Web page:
I usually give a bit more info on my side. Hi - I'm researching x person who I think was my ... And then I ask a direct question. I tend to do research in intensive boughts, so I might reply a bit later.
also remember to check when they were last on line some people put a tree and then forget about it. some people work in a library so log on every so offen. others take a break when real life get too much and remember they might not related to anyone in the tree you are interested in.
the best thing to do i find is say i am interested in xxx in your tree (name the tree if they have more that one up) and then say why? ( he is my grandfather etc) the big thing is family history is patience. new records come on line all the time and new people get interested put up trees. I have reply to message board on ancestry that were posted years ago and i still have got replys and help and info
A lot of people have uploaded stuff and haven't really been doing anything active for a while, and may also miss message notifications. When I last logged in I had 3 or 4 unread messages going back over the last couple of months (I did reply to them all and apologise for delay, though).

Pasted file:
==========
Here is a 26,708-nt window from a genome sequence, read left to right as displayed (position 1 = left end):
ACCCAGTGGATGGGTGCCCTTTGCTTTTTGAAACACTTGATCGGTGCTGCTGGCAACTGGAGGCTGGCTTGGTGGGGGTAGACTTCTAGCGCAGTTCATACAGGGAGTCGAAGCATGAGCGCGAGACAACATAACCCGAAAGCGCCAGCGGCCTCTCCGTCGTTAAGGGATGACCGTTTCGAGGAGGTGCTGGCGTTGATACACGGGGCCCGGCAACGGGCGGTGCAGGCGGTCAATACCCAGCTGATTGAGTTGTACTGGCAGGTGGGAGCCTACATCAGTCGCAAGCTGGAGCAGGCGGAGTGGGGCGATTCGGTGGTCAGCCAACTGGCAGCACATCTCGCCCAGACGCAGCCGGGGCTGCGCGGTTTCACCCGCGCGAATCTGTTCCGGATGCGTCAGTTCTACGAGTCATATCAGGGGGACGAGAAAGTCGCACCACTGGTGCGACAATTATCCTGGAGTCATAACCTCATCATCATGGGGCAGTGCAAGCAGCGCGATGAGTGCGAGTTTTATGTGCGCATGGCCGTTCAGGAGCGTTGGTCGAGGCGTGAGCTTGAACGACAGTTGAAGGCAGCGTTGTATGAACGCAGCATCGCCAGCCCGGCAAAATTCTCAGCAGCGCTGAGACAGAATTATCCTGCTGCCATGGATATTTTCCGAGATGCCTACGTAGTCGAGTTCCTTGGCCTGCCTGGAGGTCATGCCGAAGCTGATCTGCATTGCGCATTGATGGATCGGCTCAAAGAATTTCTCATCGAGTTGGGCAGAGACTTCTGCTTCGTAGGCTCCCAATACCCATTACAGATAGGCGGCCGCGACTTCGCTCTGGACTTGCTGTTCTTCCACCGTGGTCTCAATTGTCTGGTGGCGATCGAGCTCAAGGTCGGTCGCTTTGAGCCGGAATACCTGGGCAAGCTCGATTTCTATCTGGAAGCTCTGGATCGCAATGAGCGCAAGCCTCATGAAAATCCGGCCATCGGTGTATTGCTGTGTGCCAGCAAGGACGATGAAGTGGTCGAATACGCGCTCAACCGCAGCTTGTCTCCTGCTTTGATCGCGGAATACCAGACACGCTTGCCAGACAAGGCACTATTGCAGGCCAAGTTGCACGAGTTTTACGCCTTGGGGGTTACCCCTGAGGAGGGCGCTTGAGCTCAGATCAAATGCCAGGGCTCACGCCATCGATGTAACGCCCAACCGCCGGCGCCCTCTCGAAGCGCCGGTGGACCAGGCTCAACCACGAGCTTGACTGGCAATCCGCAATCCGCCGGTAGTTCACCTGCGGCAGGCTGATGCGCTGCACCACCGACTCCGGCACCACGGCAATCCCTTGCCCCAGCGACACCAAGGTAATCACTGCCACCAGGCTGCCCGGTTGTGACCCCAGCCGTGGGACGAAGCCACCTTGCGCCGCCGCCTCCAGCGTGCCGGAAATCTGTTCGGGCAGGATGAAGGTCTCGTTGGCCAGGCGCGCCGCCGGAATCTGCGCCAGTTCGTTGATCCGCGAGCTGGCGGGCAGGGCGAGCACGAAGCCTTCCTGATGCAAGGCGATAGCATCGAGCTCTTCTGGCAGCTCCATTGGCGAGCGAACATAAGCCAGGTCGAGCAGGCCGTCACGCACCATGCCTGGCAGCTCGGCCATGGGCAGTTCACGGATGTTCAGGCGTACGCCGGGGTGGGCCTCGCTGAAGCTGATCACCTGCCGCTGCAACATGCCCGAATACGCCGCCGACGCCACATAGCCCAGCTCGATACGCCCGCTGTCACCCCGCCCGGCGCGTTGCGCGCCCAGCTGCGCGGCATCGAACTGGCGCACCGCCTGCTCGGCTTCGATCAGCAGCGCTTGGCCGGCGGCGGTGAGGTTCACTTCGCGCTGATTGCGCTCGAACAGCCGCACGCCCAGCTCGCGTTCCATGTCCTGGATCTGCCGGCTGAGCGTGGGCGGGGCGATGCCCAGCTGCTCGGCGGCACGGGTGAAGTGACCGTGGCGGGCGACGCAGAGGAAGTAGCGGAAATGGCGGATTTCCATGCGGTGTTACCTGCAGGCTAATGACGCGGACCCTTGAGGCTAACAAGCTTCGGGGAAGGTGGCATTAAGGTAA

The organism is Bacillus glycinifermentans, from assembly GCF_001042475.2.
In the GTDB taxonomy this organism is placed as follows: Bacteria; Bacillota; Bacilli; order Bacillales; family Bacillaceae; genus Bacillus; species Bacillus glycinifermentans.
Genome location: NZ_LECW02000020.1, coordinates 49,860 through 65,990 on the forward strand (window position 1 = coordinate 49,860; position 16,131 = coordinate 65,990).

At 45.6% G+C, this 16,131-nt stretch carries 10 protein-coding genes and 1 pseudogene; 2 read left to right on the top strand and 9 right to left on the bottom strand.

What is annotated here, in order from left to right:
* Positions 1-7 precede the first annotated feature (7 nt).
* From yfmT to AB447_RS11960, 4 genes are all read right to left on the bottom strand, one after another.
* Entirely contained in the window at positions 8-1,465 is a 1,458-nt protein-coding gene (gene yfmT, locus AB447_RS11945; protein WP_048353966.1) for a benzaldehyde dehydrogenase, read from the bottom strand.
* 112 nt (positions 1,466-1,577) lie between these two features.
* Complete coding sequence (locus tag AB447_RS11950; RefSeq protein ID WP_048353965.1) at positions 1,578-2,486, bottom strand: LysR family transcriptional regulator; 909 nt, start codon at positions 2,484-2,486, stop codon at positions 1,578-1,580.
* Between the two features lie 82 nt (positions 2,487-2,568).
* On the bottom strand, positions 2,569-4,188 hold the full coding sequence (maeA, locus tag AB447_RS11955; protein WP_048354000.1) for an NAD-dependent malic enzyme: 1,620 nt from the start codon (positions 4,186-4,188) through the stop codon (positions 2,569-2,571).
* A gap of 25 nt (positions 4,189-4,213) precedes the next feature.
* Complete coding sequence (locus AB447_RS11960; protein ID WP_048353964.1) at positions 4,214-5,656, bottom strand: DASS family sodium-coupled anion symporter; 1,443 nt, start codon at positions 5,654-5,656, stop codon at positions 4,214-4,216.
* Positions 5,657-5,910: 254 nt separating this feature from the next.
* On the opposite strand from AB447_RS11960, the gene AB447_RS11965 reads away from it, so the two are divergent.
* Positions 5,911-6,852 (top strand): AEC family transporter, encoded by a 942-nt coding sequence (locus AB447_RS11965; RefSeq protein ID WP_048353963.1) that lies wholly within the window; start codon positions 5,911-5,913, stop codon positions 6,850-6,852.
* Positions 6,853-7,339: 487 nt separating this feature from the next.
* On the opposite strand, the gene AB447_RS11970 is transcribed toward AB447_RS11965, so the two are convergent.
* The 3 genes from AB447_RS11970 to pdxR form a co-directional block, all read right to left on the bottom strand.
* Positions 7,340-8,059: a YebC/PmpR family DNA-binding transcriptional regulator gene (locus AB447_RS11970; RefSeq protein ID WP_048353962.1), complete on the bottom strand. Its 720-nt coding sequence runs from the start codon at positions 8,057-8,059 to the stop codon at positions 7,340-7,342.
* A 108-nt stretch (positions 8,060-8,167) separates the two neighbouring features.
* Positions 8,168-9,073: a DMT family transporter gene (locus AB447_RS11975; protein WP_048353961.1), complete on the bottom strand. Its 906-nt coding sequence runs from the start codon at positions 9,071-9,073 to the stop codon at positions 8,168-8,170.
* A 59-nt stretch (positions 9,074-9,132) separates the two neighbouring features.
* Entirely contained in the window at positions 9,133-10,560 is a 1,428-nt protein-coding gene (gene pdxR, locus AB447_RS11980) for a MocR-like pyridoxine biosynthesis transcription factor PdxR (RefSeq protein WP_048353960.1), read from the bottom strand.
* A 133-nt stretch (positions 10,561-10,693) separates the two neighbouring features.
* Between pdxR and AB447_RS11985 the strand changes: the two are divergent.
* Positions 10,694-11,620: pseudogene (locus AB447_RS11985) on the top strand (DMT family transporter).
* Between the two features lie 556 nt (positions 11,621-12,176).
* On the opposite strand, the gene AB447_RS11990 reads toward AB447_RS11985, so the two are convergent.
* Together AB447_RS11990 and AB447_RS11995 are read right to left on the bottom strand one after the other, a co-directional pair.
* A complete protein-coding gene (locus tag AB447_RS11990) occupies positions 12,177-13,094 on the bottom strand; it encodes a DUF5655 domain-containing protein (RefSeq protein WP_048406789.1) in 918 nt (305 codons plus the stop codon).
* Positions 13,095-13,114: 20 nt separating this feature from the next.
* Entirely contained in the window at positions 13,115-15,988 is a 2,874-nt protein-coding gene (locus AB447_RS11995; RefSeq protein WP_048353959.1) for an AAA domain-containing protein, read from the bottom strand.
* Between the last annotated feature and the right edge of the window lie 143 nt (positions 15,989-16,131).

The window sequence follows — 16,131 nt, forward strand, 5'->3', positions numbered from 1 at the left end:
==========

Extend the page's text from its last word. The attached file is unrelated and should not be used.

I agree, though, that giving a bit of background information and asking a direct question is often best. That way you don't come across as "Hello, I have been researching my family for five minutes since I saw a repeat of Who Do You Think You Are and I want you to hand over all your research that took you years. I won't really understand or appreciate the sources you've cited or that unsourced suggestions don't carry equal weight with solidly substantiated events, and I'll indiscriminately merge your data in with low-quality stuff that I've got from anyone else who will answer me."
I agree with others here. You need to provide detail and essentially demonstrate your own credentials. You need to sound articulate, and genuinely interested in the people/relative concerned, and not like a name collector. It also helps if you can specifically offer them some information too, but is not essential. I say something like "I'm researching X who I believe to be my blah blah blah, and I'm related through my maternal father's line/my grandfather's brother etc. I'm interested in them because xyz, and would love to share my research with you, do you have any further information on abc in relation to them?"
I've had loads of messages from people who're interested in/offering info about people I'm only very, very distantly related to. Comes of having far too many people on the tree, of course and being addicted to adding more! Had a similar experience as you with a distant cousin in Australia. This chap clearly only had limited access to the site and asked for information on his ancestors in the UK, which I dutifully typed up (all 16 pages of it!!) in narrative form. Haven't heard from him since I emailed it all over.